The Red Pen
Does the West ultimately bear the responsibility for the crisis in Ukraine? Political scientist John Mearsheimer argues in a recent op-ed in The Economist that while Vladimir Putin started the war, it was NATO's "reckless" expansion that provoked Russia to attack. In this episode of The Red Pen — where we do our best to keep op-eds honest — Ian Bremmer and Eurasia Group analysts Graeme Thompson and Zachary Witlin review Mearsheimer's points and show that nothing the West did, or didn't do, caused Putin's invasion of Ukraine.
Our topic today is who to blame for Russia's bloody and relentless attack on Ukraine, a war that has now entered six plus weeks and it's showing really no signs of resolution. And I've maintained that it's President Vladimir Putin alone who bears the responsibility for this invasion, that he is a war criminal, and he has single handedly damaged Russia's place in the world with these actions. But there are some who feel that the West, in particular the United States and NATO allies, who have provoked this situation and who bear the blame. And one of them is American political scientist, John Mearsheimer, whose ideas have generated quite a bit of conversation over the past few weeks. And I want to focus on a piece he recently wrote for the Economist titled “Why the West is principally responsible for the Ukrainian crisis.” And the title alone merits bringing out the Red Pen.
So first, Mearsheimer argues that the West and especially America deserve blame for Russia's invasion of Ukraine because Moscow feared Kyiv was poised to join NATO. He further claims that Western support for Ukraine after the 2014 Russian annexation of Crimea and invasion of the Donbas with military assistance, training, and weapons shipments amounted to de facto Ukrainian membership of NATO and led directly to the current war.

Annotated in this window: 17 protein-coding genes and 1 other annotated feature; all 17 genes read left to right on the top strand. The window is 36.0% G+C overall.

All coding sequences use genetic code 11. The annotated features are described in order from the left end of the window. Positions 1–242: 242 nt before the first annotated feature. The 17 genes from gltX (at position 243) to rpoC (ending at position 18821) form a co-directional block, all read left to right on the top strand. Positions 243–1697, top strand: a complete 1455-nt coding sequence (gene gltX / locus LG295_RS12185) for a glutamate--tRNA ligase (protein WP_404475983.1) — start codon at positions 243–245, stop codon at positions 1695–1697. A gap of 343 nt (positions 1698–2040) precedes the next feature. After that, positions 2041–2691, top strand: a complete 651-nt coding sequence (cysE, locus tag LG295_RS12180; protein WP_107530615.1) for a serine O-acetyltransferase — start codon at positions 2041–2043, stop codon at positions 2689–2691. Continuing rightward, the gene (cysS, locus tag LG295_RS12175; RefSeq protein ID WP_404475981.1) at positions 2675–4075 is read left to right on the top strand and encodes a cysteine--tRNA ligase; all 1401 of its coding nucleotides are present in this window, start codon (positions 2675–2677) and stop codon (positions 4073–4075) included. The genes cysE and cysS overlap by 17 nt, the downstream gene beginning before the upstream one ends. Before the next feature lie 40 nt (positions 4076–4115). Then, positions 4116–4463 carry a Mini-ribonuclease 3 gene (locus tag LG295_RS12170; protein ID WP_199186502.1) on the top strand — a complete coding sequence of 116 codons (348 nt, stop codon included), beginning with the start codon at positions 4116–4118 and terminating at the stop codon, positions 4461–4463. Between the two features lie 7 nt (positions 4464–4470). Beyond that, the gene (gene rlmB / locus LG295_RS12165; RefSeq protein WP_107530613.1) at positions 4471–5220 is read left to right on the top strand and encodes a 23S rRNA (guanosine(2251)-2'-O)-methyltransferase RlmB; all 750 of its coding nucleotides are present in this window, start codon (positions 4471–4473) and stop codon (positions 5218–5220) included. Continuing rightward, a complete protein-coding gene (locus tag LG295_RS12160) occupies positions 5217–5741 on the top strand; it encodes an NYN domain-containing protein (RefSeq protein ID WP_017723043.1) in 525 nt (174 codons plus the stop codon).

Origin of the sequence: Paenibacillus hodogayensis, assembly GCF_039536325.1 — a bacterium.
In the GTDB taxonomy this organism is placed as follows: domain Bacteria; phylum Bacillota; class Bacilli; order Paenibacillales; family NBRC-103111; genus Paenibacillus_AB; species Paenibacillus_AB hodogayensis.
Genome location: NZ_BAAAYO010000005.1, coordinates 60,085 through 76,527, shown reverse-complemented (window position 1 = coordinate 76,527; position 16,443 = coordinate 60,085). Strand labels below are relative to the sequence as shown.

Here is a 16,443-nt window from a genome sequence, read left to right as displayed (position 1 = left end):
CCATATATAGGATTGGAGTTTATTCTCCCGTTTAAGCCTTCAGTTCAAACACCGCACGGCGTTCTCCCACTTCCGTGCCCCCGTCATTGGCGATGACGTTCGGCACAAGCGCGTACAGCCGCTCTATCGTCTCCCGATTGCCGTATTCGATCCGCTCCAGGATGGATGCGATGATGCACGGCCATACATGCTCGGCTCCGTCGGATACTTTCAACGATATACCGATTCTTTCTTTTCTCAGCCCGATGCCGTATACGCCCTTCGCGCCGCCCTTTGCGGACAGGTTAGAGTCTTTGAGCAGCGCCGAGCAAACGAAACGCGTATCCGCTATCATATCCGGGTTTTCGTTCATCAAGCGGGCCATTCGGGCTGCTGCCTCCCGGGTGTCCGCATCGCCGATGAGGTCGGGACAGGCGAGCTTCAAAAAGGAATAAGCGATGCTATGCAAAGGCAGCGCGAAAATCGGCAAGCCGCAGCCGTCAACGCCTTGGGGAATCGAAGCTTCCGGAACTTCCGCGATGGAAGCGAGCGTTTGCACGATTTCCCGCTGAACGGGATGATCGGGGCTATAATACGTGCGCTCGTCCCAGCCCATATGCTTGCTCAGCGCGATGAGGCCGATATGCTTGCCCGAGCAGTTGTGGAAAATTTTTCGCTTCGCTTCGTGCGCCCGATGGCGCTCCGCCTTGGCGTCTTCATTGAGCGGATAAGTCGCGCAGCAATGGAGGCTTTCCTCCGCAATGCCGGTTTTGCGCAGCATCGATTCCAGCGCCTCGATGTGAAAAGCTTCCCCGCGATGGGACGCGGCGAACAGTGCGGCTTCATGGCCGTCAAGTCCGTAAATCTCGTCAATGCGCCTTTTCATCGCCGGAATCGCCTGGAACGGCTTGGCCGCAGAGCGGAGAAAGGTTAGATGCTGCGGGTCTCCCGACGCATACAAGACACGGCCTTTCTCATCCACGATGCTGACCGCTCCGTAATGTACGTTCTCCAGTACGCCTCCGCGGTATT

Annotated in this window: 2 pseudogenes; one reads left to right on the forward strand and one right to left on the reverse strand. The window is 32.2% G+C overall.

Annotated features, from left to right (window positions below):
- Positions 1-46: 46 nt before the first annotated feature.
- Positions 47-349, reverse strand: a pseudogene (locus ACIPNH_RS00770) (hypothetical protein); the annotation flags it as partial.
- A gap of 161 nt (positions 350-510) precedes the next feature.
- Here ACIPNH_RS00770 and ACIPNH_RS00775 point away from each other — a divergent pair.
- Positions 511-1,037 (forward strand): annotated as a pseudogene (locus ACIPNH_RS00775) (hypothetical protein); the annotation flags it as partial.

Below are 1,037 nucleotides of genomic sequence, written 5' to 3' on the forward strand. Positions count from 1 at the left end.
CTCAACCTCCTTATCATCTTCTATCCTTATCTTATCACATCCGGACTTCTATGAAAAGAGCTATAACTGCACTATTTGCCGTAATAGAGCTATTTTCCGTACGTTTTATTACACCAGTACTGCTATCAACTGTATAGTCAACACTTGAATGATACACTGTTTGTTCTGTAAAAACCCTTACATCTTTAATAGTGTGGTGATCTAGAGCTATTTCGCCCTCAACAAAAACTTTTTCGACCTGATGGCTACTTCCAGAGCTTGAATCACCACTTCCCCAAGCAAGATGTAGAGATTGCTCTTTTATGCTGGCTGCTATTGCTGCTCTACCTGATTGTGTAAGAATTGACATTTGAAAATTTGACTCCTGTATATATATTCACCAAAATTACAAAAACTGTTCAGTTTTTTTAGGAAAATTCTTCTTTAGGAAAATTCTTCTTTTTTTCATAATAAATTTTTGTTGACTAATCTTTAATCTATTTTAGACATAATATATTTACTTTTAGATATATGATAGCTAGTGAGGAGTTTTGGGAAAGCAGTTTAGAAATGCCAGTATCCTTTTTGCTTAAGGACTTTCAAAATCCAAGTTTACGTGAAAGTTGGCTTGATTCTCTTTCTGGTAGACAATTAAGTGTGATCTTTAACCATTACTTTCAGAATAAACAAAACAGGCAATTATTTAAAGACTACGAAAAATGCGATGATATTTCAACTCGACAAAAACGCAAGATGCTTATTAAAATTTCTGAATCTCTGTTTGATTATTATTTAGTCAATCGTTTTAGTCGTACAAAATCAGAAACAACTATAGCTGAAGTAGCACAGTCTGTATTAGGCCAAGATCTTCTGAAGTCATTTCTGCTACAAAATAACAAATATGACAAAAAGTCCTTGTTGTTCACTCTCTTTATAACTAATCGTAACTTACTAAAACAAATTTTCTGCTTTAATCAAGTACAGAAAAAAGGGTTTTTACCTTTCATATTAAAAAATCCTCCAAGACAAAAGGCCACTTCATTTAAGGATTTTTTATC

I think this is a strawman argument. We shouldn't take Russia's claim that Ukraine was integrating with NATO at face value. It is true that nominally NATO had an open-door policy, but no one seriously thought that Ukraine was or is about to join NATO. And the support that NATO did provide after Russia had already sponsored a war in Eastern Ukraine in 2014 as Mearsheimer notes, included things like advice and handheld weaponry and supplies like radios. A de facto NATO member would've received actual NATO troops to defend their country.
I accept that the West failed to anticipate Russia's reaction to NATO's eastward expansion and that miscalculation absolutely enhanced Russia's threat perception in their backyard. But to me, the principal West mistake was not about expanding NATO and embracing the East Europeans. No, the mistake in the 90’s was not creating a Marshall Plan for Russia, that is making Russia's prosperity and partnership and cooperation a top priority for the Western world. So, Russia's future wasn't just about how they lost the Cold War and that feeling of humiliation and that failure more than anything else, I would argue, laid the groundwork for the structural tensions that eventually led to this war. But to be clear, nothing the West did or didn't do caused Putin's invasion of Ukraine. Putin chose to do this and the responsibility for the war is his and his alone.